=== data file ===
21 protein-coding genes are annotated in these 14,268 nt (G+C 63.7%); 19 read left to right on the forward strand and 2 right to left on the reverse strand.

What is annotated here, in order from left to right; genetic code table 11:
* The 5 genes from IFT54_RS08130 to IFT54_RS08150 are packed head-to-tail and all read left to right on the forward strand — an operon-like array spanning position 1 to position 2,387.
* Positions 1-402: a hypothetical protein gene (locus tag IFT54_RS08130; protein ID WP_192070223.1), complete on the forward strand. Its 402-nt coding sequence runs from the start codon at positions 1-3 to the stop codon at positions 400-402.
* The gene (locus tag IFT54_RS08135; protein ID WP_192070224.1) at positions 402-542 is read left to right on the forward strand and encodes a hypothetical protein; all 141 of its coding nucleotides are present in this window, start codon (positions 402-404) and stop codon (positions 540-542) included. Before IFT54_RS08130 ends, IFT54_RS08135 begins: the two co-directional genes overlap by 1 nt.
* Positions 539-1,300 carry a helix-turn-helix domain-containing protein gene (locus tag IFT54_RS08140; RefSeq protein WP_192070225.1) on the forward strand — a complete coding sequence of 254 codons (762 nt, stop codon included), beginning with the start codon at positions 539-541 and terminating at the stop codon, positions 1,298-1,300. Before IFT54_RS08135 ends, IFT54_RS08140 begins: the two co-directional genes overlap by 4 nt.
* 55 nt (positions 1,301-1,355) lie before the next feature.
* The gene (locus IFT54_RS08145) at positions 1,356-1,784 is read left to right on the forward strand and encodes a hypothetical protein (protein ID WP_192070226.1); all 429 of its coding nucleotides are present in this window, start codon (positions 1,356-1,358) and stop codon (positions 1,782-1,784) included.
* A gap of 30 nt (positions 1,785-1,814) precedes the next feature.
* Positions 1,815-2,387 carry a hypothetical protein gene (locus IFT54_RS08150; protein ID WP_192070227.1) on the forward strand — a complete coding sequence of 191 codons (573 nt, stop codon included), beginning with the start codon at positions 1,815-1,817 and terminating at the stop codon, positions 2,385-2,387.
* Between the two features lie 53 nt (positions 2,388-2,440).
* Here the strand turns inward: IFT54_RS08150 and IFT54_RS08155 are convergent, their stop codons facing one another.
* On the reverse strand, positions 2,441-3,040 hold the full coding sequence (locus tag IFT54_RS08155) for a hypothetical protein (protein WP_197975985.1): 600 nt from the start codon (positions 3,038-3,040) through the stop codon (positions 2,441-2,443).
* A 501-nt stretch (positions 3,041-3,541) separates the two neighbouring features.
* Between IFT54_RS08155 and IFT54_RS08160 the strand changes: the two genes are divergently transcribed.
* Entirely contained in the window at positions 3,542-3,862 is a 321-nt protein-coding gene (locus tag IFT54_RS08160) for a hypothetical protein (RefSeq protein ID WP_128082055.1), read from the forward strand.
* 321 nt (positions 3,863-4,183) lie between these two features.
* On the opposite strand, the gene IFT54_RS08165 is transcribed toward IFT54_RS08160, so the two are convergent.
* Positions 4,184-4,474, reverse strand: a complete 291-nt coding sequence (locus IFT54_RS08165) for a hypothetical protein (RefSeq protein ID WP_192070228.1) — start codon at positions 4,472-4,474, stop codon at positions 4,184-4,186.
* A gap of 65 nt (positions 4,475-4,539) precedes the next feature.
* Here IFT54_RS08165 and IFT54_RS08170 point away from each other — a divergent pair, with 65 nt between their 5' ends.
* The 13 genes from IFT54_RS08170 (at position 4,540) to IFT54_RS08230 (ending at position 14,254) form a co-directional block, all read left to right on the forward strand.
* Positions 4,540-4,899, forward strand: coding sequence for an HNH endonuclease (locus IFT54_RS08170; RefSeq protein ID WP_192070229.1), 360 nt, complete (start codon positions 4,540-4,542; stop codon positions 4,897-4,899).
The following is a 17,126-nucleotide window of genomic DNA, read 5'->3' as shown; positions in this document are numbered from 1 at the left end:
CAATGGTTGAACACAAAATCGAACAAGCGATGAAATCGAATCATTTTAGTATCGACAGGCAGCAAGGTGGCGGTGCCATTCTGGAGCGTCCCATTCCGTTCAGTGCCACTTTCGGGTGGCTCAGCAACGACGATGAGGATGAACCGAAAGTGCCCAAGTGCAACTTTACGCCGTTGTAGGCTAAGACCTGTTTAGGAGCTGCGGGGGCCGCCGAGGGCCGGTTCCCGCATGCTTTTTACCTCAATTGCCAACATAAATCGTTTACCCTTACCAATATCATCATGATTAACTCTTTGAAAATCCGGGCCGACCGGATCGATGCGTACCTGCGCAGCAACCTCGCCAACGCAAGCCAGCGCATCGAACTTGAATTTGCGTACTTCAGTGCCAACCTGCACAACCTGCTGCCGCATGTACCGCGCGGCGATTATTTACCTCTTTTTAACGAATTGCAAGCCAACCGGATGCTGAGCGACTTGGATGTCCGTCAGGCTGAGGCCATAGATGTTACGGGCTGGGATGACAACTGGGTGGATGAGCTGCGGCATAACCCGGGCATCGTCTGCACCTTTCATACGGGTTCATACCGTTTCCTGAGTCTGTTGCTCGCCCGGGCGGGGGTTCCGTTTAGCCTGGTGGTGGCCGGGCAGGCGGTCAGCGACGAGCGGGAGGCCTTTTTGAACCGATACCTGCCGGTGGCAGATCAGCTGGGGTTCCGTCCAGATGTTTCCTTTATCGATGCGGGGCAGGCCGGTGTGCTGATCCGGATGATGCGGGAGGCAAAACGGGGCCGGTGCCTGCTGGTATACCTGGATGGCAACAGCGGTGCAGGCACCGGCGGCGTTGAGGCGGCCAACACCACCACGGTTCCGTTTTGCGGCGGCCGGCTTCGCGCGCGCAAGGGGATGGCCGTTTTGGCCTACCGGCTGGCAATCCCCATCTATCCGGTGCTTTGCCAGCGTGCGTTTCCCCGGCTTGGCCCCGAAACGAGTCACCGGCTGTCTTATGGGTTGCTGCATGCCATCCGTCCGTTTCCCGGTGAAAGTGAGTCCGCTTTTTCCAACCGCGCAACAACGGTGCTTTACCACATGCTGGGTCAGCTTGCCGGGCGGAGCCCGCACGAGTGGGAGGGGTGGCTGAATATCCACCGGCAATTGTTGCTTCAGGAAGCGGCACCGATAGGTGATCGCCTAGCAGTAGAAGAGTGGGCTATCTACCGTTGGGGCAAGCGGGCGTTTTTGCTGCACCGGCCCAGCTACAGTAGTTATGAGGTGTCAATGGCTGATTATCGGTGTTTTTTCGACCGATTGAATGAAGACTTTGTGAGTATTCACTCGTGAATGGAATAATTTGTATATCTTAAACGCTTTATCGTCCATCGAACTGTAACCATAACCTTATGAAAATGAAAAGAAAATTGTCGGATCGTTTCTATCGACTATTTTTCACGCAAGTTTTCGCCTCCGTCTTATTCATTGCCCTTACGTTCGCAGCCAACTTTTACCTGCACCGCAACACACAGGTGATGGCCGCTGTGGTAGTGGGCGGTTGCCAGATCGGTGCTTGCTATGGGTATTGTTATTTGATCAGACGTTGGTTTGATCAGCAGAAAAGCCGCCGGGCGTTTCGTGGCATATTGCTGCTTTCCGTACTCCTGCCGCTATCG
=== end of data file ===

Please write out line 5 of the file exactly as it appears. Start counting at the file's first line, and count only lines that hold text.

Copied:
* The gene (locus tag IFT54_RS08135; protein ID WP_192070224.1) at positions 402-542 is read left to right on the forward strand and encodes a hypothetical protein; all 141 of its coding nucleotides are present in this window, start codon (positions 402-404) and stop codon (positions 540-542) included. Before IFT54_RS08130 ends, IFT54_RS08135 begins: the two co-directional genes overlap by 1 nt.